Aquilegia flabellata var. pumila

Tried and Trouble-free Recommended by 1 Professionals
Common Name: fan columbine
Type: Herbaceous perennial
Family: Ranunculaceae
Native Range: Japan
Zone: 4 to 9
Height: 0.75 to 1.00 feet
Spread: 0.75 to 1.00 feet
Bloom Time: April to May
Bloom Description: Lilac, blue
Sun: Full sun to part shade
Water: Medium
Maintenance: Medium
Flower: Showy, Good Cut
Attracts: Butterflies
Tolerate: Rabbit, Deer

Culture

Easily grown in average, medium moisture, well-drained soil in full sun to part shade. Tolerates a wide range of soils except heavy, poorly drained ones. Prefers rich, moist soils with light to moderate shade. Remove flowering stems after bloom to encourage additional bloom. Keep soils uniformly moist after bloom to prolong attractive foliage appearance. When foliage depreciates, plants may be cut to the ground. This plant may be grown from seed and may self-seed in the garden under optimum growing conditions. However, different varieties of columbine may cross-pollinate in the garden when grown in the same area producing seed that is at variance with either or both parents.

Noteworthy Characteristics

Aquilegia flabellate, commonly known as fan columbine, is a compact perennial that typically grows in a mound to only 8-18” tall with a spread to 12”. It is native to eastern Asia (Japan and Korea). Flowers (each to 2” wide) feature nodding lilac blue to purple-blue sepals and creamy white petals with short incurved spurs (to 1” long). Flowers bloom in spring (April-May). Compound leaves with overlapping, rounded, fan-shaped, blue green leaf segments are 2 to 3 ternate. Leaf segments are thicker and have more blue coloration than is found on the leaf segments of most other species in the genus.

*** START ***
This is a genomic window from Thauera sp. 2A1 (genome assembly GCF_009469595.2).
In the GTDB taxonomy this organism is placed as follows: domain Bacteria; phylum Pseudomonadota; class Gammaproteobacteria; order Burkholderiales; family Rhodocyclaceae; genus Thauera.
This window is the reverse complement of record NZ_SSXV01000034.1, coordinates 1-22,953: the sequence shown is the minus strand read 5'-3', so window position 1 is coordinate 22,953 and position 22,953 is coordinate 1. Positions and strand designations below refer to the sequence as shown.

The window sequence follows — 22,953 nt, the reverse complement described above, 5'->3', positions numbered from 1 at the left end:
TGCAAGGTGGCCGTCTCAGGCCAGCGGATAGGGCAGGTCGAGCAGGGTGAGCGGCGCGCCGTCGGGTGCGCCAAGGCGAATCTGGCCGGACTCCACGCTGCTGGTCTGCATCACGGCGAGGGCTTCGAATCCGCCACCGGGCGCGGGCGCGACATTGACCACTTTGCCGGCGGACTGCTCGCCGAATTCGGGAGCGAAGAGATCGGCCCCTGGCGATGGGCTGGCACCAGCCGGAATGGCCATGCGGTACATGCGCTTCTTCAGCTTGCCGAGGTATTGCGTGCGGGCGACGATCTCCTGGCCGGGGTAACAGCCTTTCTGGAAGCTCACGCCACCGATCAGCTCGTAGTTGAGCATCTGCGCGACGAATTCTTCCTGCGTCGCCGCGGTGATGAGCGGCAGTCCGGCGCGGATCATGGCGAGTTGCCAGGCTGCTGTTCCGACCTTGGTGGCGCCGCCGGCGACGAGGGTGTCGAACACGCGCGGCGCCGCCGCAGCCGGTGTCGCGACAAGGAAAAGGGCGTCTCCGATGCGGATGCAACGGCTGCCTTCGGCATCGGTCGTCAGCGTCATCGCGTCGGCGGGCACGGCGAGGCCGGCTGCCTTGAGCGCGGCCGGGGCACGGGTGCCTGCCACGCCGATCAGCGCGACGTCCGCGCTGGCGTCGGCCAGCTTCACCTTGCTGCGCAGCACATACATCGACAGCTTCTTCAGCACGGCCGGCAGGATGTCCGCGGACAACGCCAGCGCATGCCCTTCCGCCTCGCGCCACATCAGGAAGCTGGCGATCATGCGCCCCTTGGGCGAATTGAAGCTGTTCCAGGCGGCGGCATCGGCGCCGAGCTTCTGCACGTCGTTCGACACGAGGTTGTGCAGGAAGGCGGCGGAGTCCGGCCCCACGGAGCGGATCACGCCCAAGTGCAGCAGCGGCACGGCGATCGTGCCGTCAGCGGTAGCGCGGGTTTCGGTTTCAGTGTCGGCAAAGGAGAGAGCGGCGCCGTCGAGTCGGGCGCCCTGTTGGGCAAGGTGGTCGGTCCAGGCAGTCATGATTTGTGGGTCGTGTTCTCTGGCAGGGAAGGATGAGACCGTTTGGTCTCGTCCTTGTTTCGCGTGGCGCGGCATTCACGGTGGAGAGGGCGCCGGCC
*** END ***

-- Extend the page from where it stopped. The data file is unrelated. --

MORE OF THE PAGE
Var. pumila is a very compact columbine which typically grows in a mound to only 6-9" tall.

Synonymous with A. f. 'Nana'.

Genus name comes from the Latin word for eagle in reference to the flower’s five spurs which purportedly resemble an eagle’s talon.

Specific epithet comes from the Latin word flabellatus mean fanlike in reference to leaflet shape.

Problems

No serious insect or disease problems. Susceptible to leaf miner. Watch for columbine borer. Foliage usually declines by mid-summer at which point it should be cut to the ground.

Garden Uses

Compact shape makes this one of the better columbines for rock gardens. Also good in borders, cottage gardens, open shade gardens or naturalized areas. Can be effective in the sun-dappled areas of woodland gardens. Continue to water plants after bloom to enjoy the ground cover effect of the attractive foliage.